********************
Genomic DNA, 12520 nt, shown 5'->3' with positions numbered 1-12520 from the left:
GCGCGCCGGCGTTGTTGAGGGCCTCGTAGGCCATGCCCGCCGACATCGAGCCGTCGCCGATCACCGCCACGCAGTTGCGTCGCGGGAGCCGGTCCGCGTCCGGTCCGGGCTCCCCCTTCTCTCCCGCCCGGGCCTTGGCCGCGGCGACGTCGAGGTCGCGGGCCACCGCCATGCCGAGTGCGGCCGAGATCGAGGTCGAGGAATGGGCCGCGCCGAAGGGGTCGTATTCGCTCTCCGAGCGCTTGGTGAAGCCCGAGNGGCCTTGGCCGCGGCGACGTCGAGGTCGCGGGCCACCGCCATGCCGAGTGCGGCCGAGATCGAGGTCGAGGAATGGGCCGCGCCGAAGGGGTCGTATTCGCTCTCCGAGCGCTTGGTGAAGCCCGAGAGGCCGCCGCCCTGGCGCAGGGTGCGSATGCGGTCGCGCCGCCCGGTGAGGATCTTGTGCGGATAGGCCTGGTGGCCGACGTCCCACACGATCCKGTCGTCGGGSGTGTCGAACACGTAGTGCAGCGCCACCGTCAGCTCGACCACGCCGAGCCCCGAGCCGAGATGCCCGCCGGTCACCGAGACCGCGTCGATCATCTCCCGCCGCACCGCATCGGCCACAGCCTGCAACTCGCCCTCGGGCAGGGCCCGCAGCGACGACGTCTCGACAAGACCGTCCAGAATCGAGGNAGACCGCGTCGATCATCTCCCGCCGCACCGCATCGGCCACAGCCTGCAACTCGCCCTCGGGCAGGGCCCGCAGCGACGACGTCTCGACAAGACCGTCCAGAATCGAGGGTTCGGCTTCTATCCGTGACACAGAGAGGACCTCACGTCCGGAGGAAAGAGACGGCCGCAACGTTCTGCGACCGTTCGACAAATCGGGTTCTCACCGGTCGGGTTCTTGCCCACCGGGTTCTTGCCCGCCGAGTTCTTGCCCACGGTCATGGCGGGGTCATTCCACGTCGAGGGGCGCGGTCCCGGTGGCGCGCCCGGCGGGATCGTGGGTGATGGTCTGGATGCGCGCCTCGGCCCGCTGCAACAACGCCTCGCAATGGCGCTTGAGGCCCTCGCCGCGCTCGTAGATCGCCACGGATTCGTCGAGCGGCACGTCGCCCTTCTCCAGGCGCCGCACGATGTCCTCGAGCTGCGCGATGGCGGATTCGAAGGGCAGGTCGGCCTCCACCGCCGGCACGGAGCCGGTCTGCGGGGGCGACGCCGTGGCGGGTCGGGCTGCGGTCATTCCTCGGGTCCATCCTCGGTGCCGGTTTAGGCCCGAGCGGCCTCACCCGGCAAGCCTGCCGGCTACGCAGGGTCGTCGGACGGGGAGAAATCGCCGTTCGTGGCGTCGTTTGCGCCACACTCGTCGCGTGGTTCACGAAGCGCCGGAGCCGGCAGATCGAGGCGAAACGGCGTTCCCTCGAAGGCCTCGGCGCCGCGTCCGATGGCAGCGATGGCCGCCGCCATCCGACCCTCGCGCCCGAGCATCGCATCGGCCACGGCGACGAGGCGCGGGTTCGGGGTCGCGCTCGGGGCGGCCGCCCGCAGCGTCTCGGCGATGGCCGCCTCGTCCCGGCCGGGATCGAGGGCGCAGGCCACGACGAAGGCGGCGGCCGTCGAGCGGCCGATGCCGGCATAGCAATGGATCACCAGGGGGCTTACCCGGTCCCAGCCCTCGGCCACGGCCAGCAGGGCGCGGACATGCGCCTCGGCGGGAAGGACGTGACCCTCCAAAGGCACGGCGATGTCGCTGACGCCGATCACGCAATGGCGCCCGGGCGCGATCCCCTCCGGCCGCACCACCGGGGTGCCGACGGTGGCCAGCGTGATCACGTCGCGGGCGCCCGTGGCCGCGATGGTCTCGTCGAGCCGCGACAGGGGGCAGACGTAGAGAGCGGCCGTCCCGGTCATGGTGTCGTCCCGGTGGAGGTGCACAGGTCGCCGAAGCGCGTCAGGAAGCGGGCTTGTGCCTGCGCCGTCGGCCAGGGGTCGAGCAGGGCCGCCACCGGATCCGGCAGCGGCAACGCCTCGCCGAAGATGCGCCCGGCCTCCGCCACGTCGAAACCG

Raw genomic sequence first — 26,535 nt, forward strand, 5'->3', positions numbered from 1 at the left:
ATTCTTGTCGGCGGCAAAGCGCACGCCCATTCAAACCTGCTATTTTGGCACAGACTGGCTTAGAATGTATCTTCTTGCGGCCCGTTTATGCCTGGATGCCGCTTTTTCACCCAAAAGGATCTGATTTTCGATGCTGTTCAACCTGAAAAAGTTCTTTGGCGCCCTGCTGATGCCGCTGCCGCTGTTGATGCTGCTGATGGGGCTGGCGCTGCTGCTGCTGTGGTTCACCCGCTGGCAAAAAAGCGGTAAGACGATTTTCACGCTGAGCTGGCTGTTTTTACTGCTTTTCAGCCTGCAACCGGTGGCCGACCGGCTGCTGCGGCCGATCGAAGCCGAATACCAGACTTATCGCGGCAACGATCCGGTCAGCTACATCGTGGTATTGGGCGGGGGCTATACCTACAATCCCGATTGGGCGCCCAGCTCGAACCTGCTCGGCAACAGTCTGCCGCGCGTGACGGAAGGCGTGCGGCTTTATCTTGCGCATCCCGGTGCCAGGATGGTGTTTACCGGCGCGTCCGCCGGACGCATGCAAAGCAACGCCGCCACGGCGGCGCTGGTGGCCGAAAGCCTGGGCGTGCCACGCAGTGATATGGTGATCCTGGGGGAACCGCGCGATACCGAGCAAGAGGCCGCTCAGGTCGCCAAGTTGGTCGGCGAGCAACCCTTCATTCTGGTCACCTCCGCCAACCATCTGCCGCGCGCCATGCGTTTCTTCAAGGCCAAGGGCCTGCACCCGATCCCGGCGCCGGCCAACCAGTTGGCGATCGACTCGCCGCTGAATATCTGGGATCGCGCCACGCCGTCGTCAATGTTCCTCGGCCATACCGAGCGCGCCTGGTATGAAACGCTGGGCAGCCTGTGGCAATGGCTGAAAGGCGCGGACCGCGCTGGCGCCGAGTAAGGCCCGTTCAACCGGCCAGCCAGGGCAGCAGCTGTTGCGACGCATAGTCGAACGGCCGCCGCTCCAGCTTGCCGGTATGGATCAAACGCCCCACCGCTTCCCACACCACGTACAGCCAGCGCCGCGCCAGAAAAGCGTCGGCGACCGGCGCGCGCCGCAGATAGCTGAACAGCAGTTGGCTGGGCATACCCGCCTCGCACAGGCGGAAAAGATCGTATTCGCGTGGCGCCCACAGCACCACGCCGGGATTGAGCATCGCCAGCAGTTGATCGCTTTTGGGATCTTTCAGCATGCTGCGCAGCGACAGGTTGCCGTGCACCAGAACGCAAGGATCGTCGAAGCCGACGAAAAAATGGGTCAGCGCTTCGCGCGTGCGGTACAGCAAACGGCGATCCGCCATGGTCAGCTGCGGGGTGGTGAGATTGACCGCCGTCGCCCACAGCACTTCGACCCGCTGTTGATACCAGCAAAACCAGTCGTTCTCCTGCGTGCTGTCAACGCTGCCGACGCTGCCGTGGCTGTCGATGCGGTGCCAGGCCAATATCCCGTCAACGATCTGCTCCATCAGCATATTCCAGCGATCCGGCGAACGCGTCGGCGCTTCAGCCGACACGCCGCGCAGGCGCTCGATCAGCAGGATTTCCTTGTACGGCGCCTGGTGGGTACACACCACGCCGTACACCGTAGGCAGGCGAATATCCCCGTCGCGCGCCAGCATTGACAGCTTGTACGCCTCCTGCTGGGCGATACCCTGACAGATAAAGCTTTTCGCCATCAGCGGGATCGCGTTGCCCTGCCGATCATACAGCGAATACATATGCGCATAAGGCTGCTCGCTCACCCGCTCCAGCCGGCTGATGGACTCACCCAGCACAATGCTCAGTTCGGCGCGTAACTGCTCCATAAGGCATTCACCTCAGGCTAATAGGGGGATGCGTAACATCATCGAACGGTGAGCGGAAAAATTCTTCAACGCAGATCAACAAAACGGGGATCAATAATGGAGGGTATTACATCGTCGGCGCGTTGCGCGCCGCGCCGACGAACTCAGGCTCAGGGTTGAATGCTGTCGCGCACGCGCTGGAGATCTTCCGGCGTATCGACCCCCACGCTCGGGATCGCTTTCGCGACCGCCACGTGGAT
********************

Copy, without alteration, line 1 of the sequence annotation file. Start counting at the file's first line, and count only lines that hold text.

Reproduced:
Genomic DNA, 12520 nt, shown 5'->3' with positions numbered 1-12520 from the left: